Two tickets to "Paradise" would make the perfect gift for one's worst enemies, or for those most in need of a snooze. The cheapie imitation of last year's teeny-porn smash "Blue Lagoon"--now at area theaters--amounts to 100 minutes of agonizing tedium seasoned with equal parts excruciating embarrassment.

Willie Aames (formerly of TV's "Eight Is Enough") and Phoebe Cates, whom press material says was "discovered at Studio 54," take on the Christopher Atkins and Brooke Shields roles, and make them look like Lunt and Fontanne in the process. Aames, though 21, seems not to have gone through his pubescent change-of-voice; he sounds whiny and shrill. Also, anyone required to show so much torso in a movie should think seriously about doing the Special K pinch in preparation.

Cates, a much-photographed model, sulks around uninvitingly, lolling her petulant way through the kind of bad acting that anyone can recognize as bad acting, even if he's just stepped off the first commuter flight from Pluto. It's hard to imagine a line like "They've-killed-him-Oh-no" being read with any less emotional involvement.

The two adolescents are left stranded in 1823 Baghdad when a nasty sheik, played as an offensively stereotyped Arab by Tuvia Tavi, massacres an entire village all because little Phoebe didn't respond to one of his slimy overtures. The rest of the film consists of his chasing her all over the desert with a singlemindedness that is totally bewildering under the circumstances. She radiates all the sexual energy of Mrs. Paul's Fish Sticks.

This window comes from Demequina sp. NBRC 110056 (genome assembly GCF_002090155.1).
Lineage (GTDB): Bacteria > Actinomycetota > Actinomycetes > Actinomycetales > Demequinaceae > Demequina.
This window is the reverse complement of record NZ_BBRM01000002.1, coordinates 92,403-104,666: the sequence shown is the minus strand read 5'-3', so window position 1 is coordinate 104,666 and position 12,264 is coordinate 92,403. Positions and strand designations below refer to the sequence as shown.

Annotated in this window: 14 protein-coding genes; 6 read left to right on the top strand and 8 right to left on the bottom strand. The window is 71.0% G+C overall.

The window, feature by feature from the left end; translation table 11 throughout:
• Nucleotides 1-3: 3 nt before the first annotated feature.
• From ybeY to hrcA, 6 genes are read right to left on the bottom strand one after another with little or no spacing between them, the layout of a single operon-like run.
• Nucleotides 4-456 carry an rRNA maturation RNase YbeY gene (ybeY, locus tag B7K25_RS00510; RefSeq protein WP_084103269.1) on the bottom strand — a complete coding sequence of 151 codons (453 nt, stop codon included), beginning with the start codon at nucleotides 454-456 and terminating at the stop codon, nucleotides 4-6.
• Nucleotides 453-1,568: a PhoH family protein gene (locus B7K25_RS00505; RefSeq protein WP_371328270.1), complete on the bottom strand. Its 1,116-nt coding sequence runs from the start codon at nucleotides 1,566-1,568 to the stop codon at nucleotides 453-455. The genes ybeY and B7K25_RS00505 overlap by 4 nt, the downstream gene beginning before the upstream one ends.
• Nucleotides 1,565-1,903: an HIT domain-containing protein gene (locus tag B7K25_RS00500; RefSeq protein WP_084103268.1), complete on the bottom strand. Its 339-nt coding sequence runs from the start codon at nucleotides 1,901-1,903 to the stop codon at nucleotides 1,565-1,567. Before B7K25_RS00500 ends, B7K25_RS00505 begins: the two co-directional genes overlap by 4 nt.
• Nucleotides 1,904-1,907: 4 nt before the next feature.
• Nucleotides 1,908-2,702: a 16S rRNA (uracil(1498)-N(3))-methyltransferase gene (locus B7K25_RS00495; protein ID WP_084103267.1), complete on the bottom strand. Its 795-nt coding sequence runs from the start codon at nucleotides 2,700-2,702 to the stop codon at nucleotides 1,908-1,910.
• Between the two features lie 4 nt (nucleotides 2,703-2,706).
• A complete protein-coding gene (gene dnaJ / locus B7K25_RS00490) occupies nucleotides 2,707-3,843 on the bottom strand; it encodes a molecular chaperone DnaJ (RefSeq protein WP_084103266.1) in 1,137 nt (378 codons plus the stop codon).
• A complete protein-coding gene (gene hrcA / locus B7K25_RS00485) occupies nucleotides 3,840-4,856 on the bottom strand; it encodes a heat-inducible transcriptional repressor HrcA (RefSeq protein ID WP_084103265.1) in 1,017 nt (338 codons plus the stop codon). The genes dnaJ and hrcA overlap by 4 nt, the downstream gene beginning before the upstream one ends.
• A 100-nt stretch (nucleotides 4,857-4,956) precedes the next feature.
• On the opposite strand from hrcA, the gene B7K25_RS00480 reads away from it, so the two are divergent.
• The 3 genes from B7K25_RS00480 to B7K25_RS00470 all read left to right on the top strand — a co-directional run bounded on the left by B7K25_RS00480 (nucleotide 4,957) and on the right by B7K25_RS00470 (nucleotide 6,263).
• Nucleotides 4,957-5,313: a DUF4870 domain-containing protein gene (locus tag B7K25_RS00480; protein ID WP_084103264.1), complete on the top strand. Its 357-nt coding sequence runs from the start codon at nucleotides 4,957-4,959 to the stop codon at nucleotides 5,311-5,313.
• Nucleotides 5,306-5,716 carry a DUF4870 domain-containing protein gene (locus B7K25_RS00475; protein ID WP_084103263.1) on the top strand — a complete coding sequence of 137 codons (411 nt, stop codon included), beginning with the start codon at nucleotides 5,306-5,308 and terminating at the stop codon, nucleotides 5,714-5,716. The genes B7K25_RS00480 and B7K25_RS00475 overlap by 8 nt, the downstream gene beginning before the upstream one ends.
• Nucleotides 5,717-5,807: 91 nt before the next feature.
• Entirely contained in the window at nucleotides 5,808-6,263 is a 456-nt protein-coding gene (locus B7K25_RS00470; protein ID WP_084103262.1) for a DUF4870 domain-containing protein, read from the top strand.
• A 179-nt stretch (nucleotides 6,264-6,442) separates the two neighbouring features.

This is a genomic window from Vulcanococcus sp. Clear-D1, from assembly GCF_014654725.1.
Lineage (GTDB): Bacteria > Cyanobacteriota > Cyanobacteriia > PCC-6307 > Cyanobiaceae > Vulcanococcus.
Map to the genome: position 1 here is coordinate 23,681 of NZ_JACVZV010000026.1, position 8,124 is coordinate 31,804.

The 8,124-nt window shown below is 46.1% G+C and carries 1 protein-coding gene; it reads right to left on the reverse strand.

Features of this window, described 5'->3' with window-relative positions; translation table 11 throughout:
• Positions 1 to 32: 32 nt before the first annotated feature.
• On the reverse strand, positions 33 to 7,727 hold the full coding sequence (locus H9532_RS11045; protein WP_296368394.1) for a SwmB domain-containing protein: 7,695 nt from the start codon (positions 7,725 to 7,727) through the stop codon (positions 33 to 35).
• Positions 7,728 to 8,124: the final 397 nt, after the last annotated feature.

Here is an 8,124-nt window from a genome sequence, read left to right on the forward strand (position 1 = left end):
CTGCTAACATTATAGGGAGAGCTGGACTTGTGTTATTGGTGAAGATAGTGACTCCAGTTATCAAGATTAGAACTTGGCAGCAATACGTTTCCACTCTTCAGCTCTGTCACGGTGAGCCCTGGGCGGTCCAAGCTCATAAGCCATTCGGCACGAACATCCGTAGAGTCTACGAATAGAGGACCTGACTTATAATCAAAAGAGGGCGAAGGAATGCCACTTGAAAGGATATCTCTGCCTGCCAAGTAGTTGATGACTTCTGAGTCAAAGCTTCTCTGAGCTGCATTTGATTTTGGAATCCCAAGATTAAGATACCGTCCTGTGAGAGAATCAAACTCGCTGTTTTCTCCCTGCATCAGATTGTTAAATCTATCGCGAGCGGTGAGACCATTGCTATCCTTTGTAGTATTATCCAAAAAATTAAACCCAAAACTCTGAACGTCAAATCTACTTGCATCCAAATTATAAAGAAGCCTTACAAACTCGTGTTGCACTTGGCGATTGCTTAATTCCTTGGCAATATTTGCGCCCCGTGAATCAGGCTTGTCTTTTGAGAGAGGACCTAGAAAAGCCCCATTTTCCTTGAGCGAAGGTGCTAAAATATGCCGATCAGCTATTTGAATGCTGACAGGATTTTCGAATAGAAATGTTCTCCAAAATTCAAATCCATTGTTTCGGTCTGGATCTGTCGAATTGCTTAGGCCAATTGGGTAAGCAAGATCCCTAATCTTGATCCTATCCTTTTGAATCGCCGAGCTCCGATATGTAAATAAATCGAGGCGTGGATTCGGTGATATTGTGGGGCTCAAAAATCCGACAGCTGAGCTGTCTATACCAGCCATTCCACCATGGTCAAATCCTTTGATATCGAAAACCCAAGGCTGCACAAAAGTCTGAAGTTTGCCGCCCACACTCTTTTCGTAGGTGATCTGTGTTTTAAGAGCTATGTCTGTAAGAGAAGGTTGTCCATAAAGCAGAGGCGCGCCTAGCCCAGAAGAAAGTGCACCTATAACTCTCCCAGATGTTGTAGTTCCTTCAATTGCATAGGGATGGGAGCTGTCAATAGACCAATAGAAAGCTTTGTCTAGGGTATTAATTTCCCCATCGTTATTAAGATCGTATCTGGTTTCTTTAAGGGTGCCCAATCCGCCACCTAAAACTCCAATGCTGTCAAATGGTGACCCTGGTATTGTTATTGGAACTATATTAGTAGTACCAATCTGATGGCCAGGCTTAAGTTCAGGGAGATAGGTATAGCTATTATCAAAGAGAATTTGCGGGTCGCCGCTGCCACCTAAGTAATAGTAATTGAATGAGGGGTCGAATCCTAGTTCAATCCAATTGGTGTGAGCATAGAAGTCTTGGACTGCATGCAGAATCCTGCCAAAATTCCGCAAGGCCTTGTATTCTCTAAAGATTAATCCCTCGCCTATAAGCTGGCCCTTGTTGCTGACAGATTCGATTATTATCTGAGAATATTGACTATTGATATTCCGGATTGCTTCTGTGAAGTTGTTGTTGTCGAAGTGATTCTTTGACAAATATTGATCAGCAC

Writer-director Stuart Gillard doggedly imitates "Blue Lagoon" with precious little variation, even to the point of having the youngsters briefly chaperoned by an old codger (Richard Curnock in the Leo McKern role) who later dies. The two teens, outfitted in the latest thing from Frederick's of Ouagadougou, play house at a convenient oasis near a huge body of water (the sheik would never think of looking there) and then set off on that great adventure, one's first roll in the hay, inspired in this case by the naughty exhibitionism of a chimp.

After the girl teases and flirts with the boy for an hour--one of the most aggravated cases of coitus postponus in movie history--the kid finally gets up the nerve and imagination to kiss her, whereupon she recoils and says something like, "No, not yet," which is almost as funny as the scene in Woody Allen's "Love and Death" in which Allen finally weds Keaton after pursuing her through the whole film, starts to make love to her in bed, and she says, "Not here."

Sex is portrayed as something so loopily wholesome and sweet (the lovemaking scene is naturally a series of disembodied dissolves) as to make one want to join the antisexuals of the world in terminal celibacy. The camera plays the predictable game of peekaboo with the stars: Cates, unlike Shields, seems to have done her own nude scenes; there is much frolicking on land and sloshing in the surf, all of it defiantly uninteresting.

If dirty old men deserve love, too, as the saying goes, they may also be entitled to their soft-porn movies about pubescent combustion, and better ones than this. Perhaps "Blue Lagoon" is to become a genre, like kung fu films or horror movies. If so, producers of the future will have to go some to do worse, or less, with two semi-nubile bodies than "Paradise" does. "Paradise" is a living heck.